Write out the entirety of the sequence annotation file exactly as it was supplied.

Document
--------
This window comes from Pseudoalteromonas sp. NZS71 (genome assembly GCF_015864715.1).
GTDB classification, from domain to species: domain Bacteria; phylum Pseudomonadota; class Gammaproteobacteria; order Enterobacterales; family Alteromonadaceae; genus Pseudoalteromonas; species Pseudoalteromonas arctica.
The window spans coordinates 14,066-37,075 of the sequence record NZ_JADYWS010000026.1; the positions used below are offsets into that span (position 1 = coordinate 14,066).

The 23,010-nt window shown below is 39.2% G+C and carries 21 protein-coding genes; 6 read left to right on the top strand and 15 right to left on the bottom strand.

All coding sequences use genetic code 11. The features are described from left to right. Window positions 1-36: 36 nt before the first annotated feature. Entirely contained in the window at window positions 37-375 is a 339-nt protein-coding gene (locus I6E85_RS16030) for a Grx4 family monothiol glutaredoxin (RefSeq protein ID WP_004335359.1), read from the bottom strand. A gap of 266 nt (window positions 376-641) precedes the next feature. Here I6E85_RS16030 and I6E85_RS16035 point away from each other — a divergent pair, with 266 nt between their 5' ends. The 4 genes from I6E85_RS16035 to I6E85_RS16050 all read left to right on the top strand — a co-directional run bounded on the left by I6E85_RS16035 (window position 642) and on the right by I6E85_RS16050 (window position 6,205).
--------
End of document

This window comes from Pseudoalteromonas sp. NZS71 (genome assembly GCF_015864715.1).
GTDB classification, from domain to species: domain Bacteria; phylum Pseudomonadota; class Gammaproteobacteria; order Enterobacterales; family Alteromonadaceae; genus Pseudoalteromonas; species Pseudoalteromonas arctica.
The window spans coordinates 14,066-37,075 of the sequence record NZ_JADYWS010000026.1; the positions used below are offsets into that span (position 1 = coordinate 14,066).

The 23,010-nt window shown below is 39.2% G+C and carries 21 protein-coding genes; 6 read left to right on the top strand and 15 right to left on the bottom strand.

All coding sequences use genetic code 11. The features are described from left to right. Window positions 1-36: 36 nt before the first annotated feature. Entirely contained in the window at window positions 37-375 is a 339-nt protein-coding gene (locus I6E85_RS16030) for a Grx4 family monothiol glutaredoxin (RefSeq protein ID WP_004335359.1), read from the bottom strand. A gap of 266 nt (window positions 376-641) precedes the next feature. Here I6E85_RS16030 and I6E85_RS16035 point away from each other — a divergent pair, with 266 nt between their 5' ends. The 4 genes from I6E85_RS16035 to I6E85_RS16050 all read left to right on the top strand — a co-directional run bounded on the left by I6E85_RS16035 (window position 642) and on the right by I6E85_RS16050 (window position 6,205).